SUBJECTS: Scott Morrison needs to stop being loose with the truth on drought policy
JOEL FITZGIBBON, MEMBER FOR HUNTER: This morning, the Prime Minister went on commercial radio in Sydney – a different radio station I note from the one he spoke on Tuesday morning – to again be loose with the truth and in another attempt to spin his way through drought and the government’s failure to respond adequately to the drought and its impact it’s having on farmers and rural communities more generally. What the Prime Minister announced this morning is that desperate farming families coming off Farm Household Allowance will have an additional six months of allowance. That means that farming families coming off Farm Household Allowance will not come off after four years; they will come off after four and a half years.
What we know is already 600 farming families have had their payment cut off and by Christmas that’s more likely to be 1,100 farming families – almost double the number which have already been taken off. It is a callous act; in fact it is the greatest act of bastardry by any government in the history of Federation to be taking our most desperate drought-stricken farming families off the modest Farm Household Allowance payment. And it won’t help very much to have that payment extended by just six months. Sadly, the weather forecasters aren’t delivering any good news about the time ahead – no summer rains or no meaningful summer rains and no rain in the foreseeable future.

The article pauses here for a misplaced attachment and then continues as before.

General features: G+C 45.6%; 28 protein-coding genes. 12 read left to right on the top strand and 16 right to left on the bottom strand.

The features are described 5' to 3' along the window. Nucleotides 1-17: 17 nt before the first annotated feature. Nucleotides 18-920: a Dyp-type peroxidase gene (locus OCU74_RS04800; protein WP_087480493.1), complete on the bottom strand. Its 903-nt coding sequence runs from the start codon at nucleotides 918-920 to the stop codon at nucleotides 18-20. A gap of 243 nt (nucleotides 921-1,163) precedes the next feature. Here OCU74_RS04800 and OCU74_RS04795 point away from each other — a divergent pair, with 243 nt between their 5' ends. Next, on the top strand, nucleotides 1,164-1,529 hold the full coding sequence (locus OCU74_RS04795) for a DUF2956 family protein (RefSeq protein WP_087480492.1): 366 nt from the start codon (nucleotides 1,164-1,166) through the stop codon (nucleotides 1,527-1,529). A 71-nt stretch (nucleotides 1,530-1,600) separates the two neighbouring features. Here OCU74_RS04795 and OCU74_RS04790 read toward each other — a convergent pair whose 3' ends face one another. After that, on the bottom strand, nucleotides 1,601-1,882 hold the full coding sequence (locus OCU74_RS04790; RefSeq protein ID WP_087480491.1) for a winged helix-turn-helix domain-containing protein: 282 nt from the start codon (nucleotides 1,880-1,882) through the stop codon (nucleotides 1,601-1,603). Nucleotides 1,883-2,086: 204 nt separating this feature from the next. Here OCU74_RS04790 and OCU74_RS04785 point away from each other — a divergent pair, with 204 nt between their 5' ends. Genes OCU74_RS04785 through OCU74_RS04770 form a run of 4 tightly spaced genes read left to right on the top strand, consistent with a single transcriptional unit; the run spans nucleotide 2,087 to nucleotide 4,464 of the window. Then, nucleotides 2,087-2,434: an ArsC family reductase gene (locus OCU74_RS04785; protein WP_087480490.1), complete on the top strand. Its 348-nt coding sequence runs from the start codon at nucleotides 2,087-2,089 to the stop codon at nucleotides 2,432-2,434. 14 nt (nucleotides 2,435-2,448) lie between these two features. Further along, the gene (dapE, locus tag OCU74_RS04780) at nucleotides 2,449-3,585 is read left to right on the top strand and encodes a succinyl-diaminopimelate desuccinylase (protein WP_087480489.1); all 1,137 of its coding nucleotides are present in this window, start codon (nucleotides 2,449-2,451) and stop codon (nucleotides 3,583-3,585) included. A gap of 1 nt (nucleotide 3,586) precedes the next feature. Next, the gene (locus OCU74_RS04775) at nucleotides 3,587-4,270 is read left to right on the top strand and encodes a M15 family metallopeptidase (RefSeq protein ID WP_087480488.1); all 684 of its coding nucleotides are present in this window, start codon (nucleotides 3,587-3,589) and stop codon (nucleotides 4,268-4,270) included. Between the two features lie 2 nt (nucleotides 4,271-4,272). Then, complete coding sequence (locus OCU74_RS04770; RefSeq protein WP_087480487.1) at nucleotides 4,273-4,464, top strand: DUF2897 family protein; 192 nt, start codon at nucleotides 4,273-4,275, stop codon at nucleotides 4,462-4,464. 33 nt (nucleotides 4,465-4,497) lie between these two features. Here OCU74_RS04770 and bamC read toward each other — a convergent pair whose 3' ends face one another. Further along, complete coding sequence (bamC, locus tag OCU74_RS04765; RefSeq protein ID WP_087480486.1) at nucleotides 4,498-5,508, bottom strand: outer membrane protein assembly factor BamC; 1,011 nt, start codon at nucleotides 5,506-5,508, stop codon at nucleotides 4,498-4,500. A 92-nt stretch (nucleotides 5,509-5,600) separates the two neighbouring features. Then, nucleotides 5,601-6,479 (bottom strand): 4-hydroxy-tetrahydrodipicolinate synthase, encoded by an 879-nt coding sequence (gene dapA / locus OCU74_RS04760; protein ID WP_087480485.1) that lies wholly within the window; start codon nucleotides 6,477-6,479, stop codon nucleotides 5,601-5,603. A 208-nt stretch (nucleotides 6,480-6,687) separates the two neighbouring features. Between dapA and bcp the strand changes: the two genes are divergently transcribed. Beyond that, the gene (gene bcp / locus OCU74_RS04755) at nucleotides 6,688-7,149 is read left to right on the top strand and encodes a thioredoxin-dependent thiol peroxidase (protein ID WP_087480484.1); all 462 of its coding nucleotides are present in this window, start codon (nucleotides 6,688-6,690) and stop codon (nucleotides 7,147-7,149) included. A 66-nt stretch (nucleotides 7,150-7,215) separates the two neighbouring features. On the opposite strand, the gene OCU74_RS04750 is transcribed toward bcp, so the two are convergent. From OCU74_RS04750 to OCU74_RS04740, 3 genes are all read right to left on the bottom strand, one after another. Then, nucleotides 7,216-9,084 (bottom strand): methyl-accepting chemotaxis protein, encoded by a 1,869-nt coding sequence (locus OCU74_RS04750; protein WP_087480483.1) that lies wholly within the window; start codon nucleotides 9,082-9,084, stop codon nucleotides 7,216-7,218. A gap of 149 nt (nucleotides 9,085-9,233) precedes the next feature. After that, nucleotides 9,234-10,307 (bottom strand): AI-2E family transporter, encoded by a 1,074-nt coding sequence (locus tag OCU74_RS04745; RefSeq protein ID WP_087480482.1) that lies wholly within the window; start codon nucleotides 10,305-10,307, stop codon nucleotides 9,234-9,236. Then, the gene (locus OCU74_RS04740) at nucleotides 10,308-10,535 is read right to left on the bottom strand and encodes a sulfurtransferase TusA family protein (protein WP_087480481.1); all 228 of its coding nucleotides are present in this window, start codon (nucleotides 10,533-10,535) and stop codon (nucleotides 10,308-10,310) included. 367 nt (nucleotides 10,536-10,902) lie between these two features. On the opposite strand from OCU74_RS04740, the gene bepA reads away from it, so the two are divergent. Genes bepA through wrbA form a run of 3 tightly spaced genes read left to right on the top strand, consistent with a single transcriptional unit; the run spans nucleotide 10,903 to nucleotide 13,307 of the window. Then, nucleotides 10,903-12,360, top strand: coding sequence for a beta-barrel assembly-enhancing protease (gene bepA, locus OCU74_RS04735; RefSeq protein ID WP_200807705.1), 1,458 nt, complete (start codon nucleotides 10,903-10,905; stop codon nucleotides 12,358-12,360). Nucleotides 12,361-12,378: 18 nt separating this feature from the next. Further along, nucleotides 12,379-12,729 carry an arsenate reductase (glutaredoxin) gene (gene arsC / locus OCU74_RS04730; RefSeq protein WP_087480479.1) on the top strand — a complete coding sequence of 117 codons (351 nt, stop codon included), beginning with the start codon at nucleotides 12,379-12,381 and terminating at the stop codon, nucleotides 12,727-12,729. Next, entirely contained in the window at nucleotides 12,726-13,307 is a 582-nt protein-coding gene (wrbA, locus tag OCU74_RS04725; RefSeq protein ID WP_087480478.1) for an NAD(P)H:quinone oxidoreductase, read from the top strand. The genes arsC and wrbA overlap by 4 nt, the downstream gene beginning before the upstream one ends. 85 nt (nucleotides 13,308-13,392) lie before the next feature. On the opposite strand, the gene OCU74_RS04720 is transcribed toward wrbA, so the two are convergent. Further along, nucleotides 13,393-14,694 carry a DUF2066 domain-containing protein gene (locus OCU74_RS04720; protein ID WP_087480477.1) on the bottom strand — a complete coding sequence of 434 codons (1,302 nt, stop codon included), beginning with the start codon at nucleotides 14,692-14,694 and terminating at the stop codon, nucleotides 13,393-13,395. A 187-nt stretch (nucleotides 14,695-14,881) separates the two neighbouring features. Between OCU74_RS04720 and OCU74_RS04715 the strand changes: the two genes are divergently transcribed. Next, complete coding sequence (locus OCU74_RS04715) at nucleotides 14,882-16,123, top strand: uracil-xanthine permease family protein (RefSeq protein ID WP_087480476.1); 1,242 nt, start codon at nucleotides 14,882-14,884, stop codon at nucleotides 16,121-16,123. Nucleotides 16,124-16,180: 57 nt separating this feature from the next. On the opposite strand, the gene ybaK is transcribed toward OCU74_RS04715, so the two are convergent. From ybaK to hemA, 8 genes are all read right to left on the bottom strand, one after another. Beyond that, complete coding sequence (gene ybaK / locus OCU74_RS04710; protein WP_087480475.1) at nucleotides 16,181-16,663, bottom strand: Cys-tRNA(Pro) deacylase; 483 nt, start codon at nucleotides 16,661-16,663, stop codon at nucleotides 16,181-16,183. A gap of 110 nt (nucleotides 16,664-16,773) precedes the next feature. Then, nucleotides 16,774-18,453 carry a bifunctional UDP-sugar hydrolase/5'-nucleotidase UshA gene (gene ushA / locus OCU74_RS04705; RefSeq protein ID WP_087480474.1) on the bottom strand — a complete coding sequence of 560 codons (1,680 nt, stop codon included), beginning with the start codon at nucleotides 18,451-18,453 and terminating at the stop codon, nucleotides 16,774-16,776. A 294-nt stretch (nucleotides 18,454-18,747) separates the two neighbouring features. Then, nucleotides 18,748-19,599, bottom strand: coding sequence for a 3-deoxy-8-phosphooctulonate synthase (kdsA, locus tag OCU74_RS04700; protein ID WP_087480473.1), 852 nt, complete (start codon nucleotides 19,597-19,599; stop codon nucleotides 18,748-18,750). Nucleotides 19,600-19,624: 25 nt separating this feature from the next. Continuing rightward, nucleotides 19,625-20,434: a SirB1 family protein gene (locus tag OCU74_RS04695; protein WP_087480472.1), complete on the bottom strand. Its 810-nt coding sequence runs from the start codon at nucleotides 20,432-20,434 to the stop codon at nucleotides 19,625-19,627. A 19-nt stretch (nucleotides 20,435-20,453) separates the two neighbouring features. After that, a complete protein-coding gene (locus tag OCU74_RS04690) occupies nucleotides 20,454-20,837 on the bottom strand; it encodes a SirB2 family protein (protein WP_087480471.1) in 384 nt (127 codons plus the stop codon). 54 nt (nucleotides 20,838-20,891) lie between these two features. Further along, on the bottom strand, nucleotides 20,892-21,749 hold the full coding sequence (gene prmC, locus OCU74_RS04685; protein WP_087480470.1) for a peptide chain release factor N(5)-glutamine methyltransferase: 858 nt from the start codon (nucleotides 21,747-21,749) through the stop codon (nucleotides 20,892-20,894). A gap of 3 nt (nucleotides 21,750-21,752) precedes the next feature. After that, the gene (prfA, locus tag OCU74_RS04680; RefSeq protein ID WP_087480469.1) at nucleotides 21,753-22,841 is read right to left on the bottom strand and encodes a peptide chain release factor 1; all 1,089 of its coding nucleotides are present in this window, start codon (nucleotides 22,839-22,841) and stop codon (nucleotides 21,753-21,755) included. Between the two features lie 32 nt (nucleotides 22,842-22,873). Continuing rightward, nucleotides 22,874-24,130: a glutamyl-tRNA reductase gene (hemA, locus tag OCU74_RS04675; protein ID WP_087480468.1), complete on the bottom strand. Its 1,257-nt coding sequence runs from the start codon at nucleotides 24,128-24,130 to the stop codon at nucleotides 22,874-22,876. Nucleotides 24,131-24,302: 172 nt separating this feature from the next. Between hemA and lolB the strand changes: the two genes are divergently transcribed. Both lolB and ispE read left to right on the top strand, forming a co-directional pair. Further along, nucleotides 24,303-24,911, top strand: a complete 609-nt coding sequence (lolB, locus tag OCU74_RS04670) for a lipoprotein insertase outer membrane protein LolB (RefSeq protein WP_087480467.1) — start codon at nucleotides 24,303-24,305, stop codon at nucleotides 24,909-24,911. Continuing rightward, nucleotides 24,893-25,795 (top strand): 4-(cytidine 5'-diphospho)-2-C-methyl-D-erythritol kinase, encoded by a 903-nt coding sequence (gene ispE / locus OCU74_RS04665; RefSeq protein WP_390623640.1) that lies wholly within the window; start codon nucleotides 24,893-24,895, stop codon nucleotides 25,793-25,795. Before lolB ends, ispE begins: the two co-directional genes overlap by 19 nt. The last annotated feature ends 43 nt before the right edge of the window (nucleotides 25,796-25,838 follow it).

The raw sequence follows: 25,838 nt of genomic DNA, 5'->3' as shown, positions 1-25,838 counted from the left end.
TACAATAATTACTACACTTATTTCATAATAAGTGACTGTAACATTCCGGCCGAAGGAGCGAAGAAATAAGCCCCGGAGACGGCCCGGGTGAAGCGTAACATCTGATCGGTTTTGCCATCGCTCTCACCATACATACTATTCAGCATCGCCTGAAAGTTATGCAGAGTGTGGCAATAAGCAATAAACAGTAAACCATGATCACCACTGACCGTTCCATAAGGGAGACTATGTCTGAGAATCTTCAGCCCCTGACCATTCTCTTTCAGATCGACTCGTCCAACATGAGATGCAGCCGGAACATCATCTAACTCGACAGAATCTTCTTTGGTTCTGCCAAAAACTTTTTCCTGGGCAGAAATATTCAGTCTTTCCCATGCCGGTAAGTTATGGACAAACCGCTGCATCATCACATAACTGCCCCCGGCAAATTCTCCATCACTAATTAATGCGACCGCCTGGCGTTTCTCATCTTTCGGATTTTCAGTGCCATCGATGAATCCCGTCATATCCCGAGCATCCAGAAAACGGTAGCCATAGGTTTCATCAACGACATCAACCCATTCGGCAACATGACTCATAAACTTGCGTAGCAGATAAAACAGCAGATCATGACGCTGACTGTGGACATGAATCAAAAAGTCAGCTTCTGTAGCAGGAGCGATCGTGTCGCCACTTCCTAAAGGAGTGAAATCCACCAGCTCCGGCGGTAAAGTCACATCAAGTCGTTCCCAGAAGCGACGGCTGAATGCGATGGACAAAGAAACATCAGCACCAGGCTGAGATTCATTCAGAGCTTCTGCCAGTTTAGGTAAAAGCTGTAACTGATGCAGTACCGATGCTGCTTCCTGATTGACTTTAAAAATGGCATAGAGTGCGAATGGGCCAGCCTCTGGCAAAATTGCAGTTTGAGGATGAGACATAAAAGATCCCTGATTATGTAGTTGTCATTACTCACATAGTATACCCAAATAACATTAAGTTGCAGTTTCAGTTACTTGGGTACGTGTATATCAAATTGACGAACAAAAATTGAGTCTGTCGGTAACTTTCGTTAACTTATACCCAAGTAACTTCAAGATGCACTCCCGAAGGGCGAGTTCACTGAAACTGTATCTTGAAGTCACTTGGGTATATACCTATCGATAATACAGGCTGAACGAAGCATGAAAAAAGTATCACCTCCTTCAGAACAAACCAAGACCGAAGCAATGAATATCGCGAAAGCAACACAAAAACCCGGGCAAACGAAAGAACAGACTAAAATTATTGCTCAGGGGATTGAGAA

Farming families on this modest payment are amongst the most desperate. It’s a hard payment to qualify for and it’s too hard for too many. It’s not good enough, Prime Minister, to extend the payment by six months and it’s not good enough to say by way of legislation introduced today that if you are taken off the payment this year, you will be able to apply again in 2024. That’s what the Prime Minister is talking about when he says you will be able to apply every ten years. It means if you are taken off this year you will be able to reapply; go through that terrible paperwork process again. In 2024 – 2024 it will be too late for too many farming families. This is a challenge which began as a crisis for farmers and it moved to a crisis for rural communities literally running out of water, and now it is threatening to be a crisis with respect to our country’s food security. The Prime Minister is forcing people off the land by cutting this payment and that’s unacceptable to them, and it’s unacceptable to the Australian economy, and the Australian community.
The other point I want to make is the government is introducing legislation this morning to make these very, very modest and inadequate changes – the Senate doesn’t sit next week, so I have no idea how the government proposes to get these modest changes through but the Labor of course stands ready to facilitate that process as best we can. But its policy and action-on-the-run, again, but again policy inaction which is absolutely inadequate.